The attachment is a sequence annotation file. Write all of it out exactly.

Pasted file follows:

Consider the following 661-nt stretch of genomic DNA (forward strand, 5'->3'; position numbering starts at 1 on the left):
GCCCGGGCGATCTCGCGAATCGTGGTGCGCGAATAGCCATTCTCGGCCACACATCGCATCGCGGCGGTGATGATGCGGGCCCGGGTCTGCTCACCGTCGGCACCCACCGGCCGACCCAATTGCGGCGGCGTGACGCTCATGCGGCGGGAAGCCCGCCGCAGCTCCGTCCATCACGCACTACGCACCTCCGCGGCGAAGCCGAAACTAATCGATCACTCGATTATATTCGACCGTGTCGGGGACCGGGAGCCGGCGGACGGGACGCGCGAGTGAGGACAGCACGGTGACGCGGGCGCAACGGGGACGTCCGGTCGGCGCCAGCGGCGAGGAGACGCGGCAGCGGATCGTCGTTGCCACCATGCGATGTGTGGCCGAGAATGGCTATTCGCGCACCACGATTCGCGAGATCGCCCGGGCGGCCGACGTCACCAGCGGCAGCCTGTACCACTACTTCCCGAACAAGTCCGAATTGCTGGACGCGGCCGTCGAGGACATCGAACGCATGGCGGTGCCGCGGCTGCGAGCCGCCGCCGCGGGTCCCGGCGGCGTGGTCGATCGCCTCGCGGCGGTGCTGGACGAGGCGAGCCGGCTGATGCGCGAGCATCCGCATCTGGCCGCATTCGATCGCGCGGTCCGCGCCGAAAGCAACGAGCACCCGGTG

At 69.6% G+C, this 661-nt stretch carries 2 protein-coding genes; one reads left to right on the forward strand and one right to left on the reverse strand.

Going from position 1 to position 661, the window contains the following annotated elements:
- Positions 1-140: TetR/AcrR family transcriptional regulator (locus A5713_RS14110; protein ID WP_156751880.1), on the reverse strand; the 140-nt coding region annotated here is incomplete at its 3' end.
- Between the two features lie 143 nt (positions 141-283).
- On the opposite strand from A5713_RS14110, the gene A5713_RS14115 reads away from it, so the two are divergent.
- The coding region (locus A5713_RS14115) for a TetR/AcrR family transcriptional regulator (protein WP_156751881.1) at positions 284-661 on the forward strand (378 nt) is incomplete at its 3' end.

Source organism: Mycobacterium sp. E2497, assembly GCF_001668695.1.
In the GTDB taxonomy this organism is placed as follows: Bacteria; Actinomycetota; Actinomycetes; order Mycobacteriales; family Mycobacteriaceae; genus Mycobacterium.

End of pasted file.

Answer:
Consider the following 661-nt stretch of genomic DNA (forward strand, 5'->3'; position numbering starts at 1 on the left):
GCCCGGGCGATCTCGCGAATCGTGGTGCGCGAATAGCCATTCTCGGCCACACATCGCATCGCGGCGGTGATGATGCGGGCCCGGGTCTGCTCACCGTCGGCACCCACCGGCCGACCCAATTGCGGCGGCGTGACGCTCATGCGGCGGGAAGCCCGCCGCAGCTCCGTCCATCACGCACTACGCACCTCCGCGGCGAAGCCGAAACTAATCGATCACTCGATTATATTCGACCGTGTCGGGGACCGGGAGCCGGCGGACGGGACGCGCGAGTGAGGACAGCACGGTGACGCGGGCGCAACGGGGACGTCCGGTCGGCGCCAGCGGCGAGGAGACGCGGCAGCGGATCGTCGTTGCCACCATGCGATGTGTGGCCGAGAATGGCTATTCGCGCACCACGATTCGCGAGATCGCCCGGGCGGCCGACGTCACCAGCGGCAGCCTGTACCACTACTTCCCGAACAAGTCCGAATTGCTGGACGCGGCCGTCGAGGACATCGAACGCATGGCGGTGCCGCGGCTGCGAGCCGCCGCCGCGGGTCCCGGCGGCGTGGTCGATCGCCTCGCGGCGGTGCTGGACGAGGCGAGCCGGCTGATGCGCGAGCATCCGCATCTGGCCGCATTCGATCGCGCGGTCCGCGCCGAAAGCAACGAGCACCCGGTG

At 69.6% G+C, this 661-nt stretch carries 2 protein-coding genes; one reads left to right on the forward strand and one right to left on the reverse strand.

Going from position 1 to position 661, the window contains the following annotated elements:
- Positions 1-140: TetR/AcrR family transcriptional regulator (locus A5713_RS14110; protein ID WP_156751880.1), on the reverse strand; the 140-nt coding region annotated here is incomplete at its 3' end.
- Between the two features lie 143 nt (positions 141-283).
- On the opposite strand from A5713_RS14110, the gene A5713_RS14115 reads away from it, so the two are divergent.
- The coding region (locus A5713_RS14115) for a TetR/AcrR family transcriptional regulator (protein WP_156751881.1) at positions 284-661 on the forward strand (378 nt) is incomplete at its 3' end.

Source organism: Mycobacterium sp. E2497, assembly GCF_001668695.1.
In the GTDB taxonomy this organism is placed as follows: Bacteria; Actinomycetota; Actinomycetes; order Mycobacteriales; family Mycobacteriaceae; genus Mycobacterium.